In today’s everyday marketing life, the personal and individual approach is a must. Nevertheless, Gartner questions this on the basis of a study.
The discussion about personalization with three different opinions:
Gartner writes in its article that by 2025, companies will abandon personalization due to the lack of ROI and an increasing flood of data regulation.
The reasons Gartner cites from their study are the decline in customer trust, the increased scrutiny by government agencies, and the barriers erected by technology companies.
Scott Brinker reacted to this article as follows:
Personalization isn’t dead, but consumers need more control
In response to Gartner’s predictions, Scott Brinker explains that personalization is far from dead, so you shouldn’t throw the baby (here: personalization) out with the bathwater. Scott goes on to argue that personalization and customization can still add value to the customer experience.
Scott acknowledges that this requires a change for many marketers and, in some cases, greater respect for consumer privacy. However, he rejects the argument that personalization is both costly and incompatible with privacy.
According to Brinker, government agency controls are the right way to lay good groundwork for personalization.
Scott further argues that the platform model (CDP or IPaaS) connects data silos and martech while a management system controls the whole thing.
Georg Blum on the topic:
Unfortunately, we do not know who was surveyed by Gartner and how. Connoisseurs of market research methods know that you can also ask questions in such a way that a correspondingly desired result comes out. So we enjoy sucking out with critical reason.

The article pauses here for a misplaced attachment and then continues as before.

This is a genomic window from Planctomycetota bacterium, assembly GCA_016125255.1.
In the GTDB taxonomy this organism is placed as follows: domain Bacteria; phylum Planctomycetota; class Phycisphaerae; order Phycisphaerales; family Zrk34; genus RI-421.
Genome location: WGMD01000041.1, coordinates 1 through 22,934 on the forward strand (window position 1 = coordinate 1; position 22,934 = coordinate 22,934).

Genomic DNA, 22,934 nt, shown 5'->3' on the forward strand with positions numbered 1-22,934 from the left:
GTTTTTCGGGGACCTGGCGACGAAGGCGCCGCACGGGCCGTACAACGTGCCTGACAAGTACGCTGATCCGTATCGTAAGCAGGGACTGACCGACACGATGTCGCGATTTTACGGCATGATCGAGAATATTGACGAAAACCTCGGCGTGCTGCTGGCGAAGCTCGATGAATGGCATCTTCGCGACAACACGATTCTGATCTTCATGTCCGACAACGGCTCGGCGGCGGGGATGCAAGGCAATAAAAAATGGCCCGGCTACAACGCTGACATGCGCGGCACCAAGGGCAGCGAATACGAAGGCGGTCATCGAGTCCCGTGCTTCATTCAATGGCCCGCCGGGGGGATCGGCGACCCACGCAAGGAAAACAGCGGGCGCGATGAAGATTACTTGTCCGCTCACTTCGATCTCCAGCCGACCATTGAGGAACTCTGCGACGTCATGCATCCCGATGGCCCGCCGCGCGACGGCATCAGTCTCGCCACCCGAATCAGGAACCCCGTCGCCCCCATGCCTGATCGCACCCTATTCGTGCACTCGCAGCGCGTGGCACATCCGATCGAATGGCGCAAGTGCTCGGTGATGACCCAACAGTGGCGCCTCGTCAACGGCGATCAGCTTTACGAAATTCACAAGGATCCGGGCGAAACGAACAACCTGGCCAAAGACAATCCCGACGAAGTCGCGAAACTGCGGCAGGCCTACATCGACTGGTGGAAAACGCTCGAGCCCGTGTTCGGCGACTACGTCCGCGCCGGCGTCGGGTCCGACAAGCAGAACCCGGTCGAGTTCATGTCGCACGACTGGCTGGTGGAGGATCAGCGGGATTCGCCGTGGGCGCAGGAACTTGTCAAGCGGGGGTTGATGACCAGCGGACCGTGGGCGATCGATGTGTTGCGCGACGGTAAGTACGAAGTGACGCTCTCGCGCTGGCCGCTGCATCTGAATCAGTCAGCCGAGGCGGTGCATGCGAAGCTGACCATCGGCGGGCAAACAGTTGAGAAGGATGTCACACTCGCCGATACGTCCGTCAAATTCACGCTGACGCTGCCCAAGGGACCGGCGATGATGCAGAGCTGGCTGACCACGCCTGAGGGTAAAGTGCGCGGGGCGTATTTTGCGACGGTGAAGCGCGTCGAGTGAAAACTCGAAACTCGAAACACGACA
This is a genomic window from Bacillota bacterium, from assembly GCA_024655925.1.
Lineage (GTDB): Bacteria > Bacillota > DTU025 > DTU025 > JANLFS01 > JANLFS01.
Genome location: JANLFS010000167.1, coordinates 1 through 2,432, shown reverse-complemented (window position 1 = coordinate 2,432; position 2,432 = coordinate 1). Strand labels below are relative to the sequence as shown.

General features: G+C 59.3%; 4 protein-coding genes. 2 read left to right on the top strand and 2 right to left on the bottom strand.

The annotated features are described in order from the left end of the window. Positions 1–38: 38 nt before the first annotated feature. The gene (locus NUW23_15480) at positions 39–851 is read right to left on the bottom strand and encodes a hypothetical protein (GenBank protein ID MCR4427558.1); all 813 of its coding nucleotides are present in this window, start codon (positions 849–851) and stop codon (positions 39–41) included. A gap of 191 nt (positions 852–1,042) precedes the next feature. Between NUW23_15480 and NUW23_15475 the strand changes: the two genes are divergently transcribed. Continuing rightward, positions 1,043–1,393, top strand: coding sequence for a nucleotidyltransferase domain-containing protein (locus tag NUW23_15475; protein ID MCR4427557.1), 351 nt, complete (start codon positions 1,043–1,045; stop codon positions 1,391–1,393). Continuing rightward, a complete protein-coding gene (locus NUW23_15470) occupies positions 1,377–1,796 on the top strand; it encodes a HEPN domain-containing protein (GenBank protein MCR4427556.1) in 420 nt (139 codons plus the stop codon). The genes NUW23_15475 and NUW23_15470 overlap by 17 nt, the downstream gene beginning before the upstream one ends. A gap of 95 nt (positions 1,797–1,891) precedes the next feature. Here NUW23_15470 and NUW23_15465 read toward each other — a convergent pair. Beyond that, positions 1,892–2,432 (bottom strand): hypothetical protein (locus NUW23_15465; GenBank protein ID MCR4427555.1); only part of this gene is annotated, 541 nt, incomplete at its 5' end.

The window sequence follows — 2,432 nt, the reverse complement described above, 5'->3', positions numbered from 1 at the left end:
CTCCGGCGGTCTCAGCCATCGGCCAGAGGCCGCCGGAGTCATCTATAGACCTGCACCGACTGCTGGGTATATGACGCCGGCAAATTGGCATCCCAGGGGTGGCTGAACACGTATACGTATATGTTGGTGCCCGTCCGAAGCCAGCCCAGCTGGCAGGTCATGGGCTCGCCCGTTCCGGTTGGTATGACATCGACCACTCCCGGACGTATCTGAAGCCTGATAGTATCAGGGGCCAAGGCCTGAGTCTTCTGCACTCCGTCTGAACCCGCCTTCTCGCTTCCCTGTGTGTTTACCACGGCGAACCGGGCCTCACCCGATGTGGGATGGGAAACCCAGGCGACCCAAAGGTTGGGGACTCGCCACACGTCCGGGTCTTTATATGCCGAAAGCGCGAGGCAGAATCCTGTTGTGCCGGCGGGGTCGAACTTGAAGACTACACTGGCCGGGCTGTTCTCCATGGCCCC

I am sure of one thing: For 30 years, we have seen the positive levers of personalization and individualization. Experiences of mine as well as results of colleagues and studies speak a clear language. Between 10% and up to 30% more response or interaction triggers personalization and individualization.
Why is that? Digression.
Our brain reacts very sensitively to our name or personal address. We are happy about it. We are becoming more attentive and open (also for advertising messages). The other person seems to know or appreciate us. So we trust him more and more.
Certainly, personalization must be practiced. It doesn’t go clumsy. Through campaign tests or A/B tests in marketing automation, the user determines which variable pulls more strongly. Is it age, gender, last purchase date or product categories, to name just a few very obvious variables? Also anniversary of the 1st order, name day or birthday are information that exists for almost every interested party or customer. If you use this simple information to get started, you will quickly realize that it’s worth it.
In the next phase, I’ll call it Amazon personalization (customers who bought X also bought Y), the topic of customization will be taken to a new level. Examples that offers depend on the region or weather also showed success. With appropriate content such as suitable images, products or incentives, this is not rocket science. Only courage, that certainly works.
Those who do not test or test incorrectly will give up in frustration. But we want to encourage our readers not to let the topic be badly talked about by such doomsayers as Gartner or perhaps frustrated users.
There is far too much potential in it and with the AI club this will not work immediately. Therefore, start with simple ideas at the beginning and test, test, test.
Deutsche Post has also been able to gain some insights in a study with CMC.
Image Credit: Pixabay.com
Note: This is a machine translation. It is neither 100% complete nor 100% correct. We can therefore not guarantee the result.